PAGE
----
Mark Haney makes Soviet communism sing again at the Vancity Theatre

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      As it emerges finally into open fascism, America would rather blame Russia for its problems than look internally for the causes.

      It’s a deranged, irrational, dangerous spectacle, diagnosed with ringing clarity by Vancouver’s Gabor Mate in this interview with his son, Aaron Mate, and exposed to the light during this week's depressingly predictable last act of the Mueller variety show.

      With this in mind, a weekend at the Vancity Theatre offers some vital perspective. 

      Opening today (July 26), Larry Weinstein’s excellent doc Propaganda: The Art of Selling Lies can’t avoid the suggestion that western consumers are uniquely vulnerable to untruths sanctioned by state and then trumpeted by media, precisely because we’re conditioned to believe we’re not. 

      On Saturday and Sunday (July 27-28), the theatre offers a lively excursion into Soviet history with The Last Bolshevik, Chris Marker’s wondrous film essay on his friend, the filmmaker Aleksandr Medvedkin—a devout Russian communist whose work gradually yielded to his own disillusionment. (Passing in 1989, Medvedken had predicted his own death in '84. “It’s the only five year plan that ever worked,” quips Marker, in the film.)

      Perhaps best of all, Sunday’s screening of the Marker film is followed by Medvedken’s comic masterpiece, Happiness (1935)—with a live score composed by Mark Haney and performed by his Little Chamber Music Series That Could.

      “It’s really a surrealist comic work, which I didn’t really expect to find in, you know, a silent Russian movie from 1935,” remarks Haney, speaking to the Straight shortly before his first full rehearsal of the score.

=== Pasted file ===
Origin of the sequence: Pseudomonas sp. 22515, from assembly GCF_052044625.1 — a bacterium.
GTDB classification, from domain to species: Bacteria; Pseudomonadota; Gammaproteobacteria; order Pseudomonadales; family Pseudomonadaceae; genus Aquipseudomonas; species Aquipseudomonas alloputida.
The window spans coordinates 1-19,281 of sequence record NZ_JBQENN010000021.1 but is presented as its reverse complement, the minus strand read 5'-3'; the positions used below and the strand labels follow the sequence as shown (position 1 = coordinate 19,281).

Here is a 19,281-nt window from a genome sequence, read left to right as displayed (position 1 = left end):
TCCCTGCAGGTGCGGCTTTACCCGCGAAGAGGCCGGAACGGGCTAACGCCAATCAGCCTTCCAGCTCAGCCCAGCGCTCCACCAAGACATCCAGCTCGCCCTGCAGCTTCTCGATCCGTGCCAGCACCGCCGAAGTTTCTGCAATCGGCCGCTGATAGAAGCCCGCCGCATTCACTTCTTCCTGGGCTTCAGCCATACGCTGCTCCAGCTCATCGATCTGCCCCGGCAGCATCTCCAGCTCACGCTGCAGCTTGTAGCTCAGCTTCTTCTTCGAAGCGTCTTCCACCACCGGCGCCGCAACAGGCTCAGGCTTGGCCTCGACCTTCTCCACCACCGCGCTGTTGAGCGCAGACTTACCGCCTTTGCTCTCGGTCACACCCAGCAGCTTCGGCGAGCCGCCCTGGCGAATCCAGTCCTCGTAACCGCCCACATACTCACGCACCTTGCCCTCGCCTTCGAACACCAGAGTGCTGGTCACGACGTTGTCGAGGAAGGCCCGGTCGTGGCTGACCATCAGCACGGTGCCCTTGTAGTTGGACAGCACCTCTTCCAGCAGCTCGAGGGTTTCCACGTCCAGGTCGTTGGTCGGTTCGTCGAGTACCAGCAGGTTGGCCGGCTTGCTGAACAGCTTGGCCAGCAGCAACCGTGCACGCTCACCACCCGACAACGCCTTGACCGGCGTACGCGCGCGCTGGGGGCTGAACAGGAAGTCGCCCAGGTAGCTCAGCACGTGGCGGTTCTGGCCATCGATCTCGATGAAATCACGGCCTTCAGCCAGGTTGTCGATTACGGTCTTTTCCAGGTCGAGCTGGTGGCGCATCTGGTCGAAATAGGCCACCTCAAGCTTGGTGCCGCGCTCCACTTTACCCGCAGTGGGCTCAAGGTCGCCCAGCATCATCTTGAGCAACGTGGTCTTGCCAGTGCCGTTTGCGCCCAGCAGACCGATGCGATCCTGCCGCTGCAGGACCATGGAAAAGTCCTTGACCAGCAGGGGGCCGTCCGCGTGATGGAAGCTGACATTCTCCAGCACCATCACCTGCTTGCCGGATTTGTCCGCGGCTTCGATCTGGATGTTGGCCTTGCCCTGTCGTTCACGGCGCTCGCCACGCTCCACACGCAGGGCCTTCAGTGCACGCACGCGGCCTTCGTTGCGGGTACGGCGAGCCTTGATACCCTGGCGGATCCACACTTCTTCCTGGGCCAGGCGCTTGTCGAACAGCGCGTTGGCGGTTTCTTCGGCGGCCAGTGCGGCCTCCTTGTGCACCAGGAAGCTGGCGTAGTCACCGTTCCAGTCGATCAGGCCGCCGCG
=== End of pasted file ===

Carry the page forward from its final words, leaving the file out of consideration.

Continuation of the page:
A picaresque following the misfortunes of a downtroden peasant, the wild imaginative force of Medvedken’s film is perhaps better suggested by its original title: A Tale of a Hapless Mercenary Khmyr, His Horse-Wife Anna, His Well-Fed Neighbor Foka and Also of a Priest, a Nun and Other Old Relics

      Naturally, and in spite of the filmmaker’s collectivist sympathies, Happiness was banned by incensed Soviet authorities for 40 years.

      Haney was introduced to the film by VIFF’s Tom Charity, who also suggested that the composer whip up a handful of songs for the performance. And so Haney went looking for a lyricist among the dissident Russian poets of the 20th century. (Why didn’t Elton John ever think of that?)

      “My original thought was to use Pasternak,” he says. “And going through a bunch of stuff online and going down that rabbit hole led me to some Osip Mandelstam poems. He was writing these in the exact same era this film was made—which seemed perfect. And they’re just so bloody dark. Not pretend darkness. This is real darkness.”

      Mandelstam would die in the Gulag in 1935. Marginally less bleak was the Russian folk music Haney scoured for musical inspiration.

      “Old Russian folk songs, I discovered, in a lot of cases, were just two chords,” he says. “So not that interesting to ape that style, but I kinda took some of the flavour from it and made it more angular.”

      As the author of Aim for the Roses, Haney enjoys a reputation for spinning captivatingly weird product from the unlikeliest sources. As such, Happiness would seem to fit the bill, with new compositions boasting titles, per Mandelstam, like “Your Thin Shoulders Whips Will Redden”, “The Stalin Epigram”, and—most poptastic of all—“To Cure Wounds Is Rigid”.

      “And that one,” explains Haney, “is about people who have nothing—except maybe a song.” 

      Which would be all of us, no matter what stripe of authoritarianism. Yes?

      “Exactly,” he says.